• ​And if you don’t live on campus, you’re probably going to have to put in more effort to meet people. Don’t be afraid to chat with classmates; they’re a great resource and potential friends.
    • Keep in mind moderation, in all things, be it work, academic, or social life.
  • Know that college is going to challenge your beliefs or put you in contact with people whose beliefs are different from your own.
#4: Be Aware of Opportunities & Events
  • Attend orientation
    • You'll learn about available resources; create connections with faculty, admin, and peers; create a support system; and meet other transfer students adjusting to university life.
  • Get involved at the U—make it your “home”: meet friends + join clubs
    • However, don’t run yourself ragged with extracurricular activities; join a few clubs or activities but don’t overdo it. You're looking to build sustainable relationships, not just boost your resume.
  • Consider foreign exchanges, travel abroad, and volunteering; however, be aware of the costs attached to some of these programs.  
  • Learn to budget your money and always be on the lookout for scholarships.
#5: Know That Failure Isn't the End
  • It's an unfortunate truth, but compared to freshmen, you're going to have less time to experience things and become familiar with the U's environment
    • You need to become an active student and make sure to utilize the resources offered to you.
    • You’ll also have to grow up faster than freshmen—they have time to make mistakes, you don’t. Learn quickly and how to stay on your feet.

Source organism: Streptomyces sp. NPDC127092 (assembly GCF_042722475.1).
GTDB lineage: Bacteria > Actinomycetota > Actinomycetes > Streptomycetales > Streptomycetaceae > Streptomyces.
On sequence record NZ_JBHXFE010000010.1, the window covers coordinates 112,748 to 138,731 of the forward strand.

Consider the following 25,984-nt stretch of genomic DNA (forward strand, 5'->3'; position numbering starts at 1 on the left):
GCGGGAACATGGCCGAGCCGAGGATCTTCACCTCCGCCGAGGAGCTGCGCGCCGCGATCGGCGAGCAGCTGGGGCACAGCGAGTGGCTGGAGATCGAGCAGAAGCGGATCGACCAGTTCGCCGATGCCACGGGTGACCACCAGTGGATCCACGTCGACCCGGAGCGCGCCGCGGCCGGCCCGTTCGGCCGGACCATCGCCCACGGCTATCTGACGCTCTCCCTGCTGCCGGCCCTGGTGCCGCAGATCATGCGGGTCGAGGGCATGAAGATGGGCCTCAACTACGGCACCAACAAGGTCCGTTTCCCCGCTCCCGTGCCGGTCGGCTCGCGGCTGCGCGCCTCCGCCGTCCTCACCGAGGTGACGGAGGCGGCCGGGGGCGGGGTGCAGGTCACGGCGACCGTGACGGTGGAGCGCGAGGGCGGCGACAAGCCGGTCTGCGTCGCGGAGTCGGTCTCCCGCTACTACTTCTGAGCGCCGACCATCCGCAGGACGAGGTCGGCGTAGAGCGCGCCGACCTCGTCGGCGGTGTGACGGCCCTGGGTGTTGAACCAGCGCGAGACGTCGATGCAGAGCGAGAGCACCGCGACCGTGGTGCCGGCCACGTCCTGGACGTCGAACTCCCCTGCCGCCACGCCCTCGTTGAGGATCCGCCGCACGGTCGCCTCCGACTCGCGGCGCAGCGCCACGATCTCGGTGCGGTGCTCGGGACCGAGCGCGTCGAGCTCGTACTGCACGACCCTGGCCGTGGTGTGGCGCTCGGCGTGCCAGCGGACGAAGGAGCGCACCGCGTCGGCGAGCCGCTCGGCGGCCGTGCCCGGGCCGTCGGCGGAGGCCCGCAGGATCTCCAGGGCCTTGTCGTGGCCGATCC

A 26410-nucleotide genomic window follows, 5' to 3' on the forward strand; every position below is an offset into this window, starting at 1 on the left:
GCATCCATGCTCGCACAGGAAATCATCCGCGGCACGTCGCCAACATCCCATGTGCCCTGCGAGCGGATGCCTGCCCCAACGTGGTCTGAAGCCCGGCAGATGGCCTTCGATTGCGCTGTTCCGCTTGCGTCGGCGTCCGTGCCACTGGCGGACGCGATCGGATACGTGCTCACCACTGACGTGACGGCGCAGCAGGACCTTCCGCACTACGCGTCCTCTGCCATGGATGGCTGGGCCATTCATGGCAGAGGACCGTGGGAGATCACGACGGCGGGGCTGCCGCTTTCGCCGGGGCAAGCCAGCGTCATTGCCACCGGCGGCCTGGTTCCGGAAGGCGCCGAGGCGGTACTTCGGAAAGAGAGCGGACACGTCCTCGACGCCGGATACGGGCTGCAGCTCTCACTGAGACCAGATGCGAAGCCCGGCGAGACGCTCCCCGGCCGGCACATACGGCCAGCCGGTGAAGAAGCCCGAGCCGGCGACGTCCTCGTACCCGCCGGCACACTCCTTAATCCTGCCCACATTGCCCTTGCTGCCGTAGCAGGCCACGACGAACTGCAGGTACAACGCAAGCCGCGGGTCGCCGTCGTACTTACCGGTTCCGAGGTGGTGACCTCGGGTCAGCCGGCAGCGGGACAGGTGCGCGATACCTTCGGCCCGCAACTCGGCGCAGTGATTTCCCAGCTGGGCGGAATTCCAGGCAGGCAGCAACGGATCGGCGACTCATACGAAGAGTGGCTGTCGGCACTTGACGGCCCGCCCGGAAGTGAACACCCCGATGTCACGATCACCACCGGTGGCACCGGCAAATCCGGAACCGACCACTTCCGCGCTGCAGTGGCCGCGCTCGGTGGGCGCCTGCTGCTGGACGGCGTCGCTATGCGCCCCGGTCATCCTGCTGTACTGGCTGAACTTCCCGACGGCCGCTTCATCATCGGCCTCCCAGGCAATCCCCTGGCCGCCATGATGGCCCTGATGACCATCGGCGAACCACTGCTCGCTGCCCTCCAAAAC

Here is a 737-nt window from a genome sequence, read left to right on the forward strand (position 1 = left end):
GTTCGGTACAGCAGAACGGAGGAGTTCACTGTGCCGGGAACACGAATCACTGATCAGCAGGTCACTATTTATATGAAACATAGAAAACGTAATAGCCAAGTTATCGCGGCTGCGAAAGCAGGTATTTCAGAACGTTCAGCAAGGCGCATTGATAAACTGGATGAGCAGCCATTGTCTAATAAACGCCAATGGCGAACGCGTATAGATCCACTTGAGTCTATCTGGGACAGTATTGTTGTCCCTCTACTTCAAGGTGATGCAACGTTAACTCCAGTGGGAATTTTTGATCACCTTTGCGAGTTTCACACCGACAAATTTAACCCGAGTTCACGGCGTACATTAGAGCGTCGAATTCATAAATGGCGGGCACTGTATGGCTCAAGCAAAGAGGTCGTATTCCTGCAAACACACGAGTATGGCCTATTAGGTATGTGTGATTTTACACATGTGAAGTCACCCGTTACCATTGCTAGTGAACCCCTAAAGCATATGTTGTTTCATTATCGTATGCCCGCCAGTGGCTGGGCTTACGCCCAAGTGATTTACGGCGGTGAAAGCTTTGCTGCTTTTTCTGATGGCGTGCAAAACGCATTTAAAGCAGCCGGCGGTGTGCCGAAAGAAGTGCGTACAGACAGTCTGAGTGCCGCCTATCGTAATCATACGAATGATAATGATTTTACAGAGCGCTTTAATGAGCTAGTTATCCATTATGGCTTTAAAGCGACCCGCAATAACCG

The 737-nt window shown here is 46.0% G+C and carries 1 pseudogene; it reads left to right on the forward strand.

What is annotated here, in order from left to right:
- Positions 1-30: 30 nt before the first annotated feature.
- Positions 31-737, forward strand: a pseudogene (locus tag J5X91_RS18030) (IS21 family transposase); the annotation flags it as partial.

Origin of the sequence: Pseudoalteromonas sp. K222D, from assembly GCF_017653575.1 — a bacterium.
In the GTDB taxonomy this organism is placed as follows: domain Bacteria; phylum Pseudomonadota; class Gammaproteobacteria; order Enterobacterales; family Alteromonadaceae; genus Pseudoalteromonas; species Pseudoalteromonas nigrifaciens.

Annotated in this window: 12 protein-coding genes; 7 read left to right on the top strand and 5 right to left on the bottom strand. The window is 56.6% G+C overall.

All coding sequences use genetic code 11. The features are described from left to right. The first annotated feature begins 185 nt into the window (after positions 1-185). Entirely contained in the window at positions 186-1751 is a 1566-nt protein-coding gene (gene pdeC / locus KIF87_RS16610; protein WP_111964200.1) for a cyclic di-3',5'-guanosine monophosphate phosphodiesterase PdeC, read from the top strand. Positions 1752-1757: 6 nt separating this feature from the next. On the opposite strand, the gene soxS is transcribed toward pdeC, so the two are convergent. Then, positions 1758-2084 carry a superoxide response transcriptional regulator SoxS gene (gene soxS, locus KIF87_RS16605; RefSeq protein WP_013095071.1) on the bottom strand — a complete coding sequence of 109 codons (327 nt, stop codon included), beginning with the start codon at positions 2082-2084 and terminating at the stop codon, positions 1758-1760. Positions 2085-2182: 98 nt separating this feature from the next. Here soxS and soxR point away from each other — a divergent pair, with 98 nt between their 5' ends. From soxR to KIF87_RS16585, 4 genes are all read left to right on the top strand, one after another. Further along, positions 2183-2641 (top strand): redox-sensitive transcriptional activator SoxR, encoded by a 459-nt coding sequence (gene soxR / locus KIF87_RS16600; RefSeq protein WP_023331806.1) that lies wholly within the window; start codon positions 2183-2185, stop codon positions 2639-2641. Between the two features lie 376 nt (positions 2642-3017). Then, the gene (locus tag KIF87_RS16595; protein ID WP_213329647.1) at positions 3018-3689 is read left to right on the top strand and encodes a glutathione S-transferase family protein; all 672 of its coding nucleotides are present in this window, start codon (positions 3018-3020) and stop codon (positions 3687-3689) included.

• University isn't like high school or community college
    • Homework will be harder and require more from you.
    • Classroom sizes are different at the U (they may start out feeling "too big" or "too small").
    • You may bring with you certain expectations about how college “works”; however, colleges aren't one-size-fits-all.
  • Be wary of “transfer shock". This is a phenomenon shared by many transfer students, where they get overwhelmed and do poorly during their first semester, which leads to a reduction in their GPA
    • If you feel like you're going to fail a class, go speak to the instructor & your academic advisor ASAP.
    • If you do fail a class, don't let it set the tone for the rest of the semester. Reassess where you went wrong and look to the future, not the past. 
    • Don't be ashamed of feelings of loneliness or uneasiness or even failure. If you fail, it doesn't mean you don’t belong here or deserve to be a student at the U.
  • Take care of your mental (and physical) health
    • Consider taking a break/semester off from school if you feel it's needed.
  • You’re going to make mistakes.
  • You're going get bored and forget why you’re here. So, try new things and learn to live outside the “box”.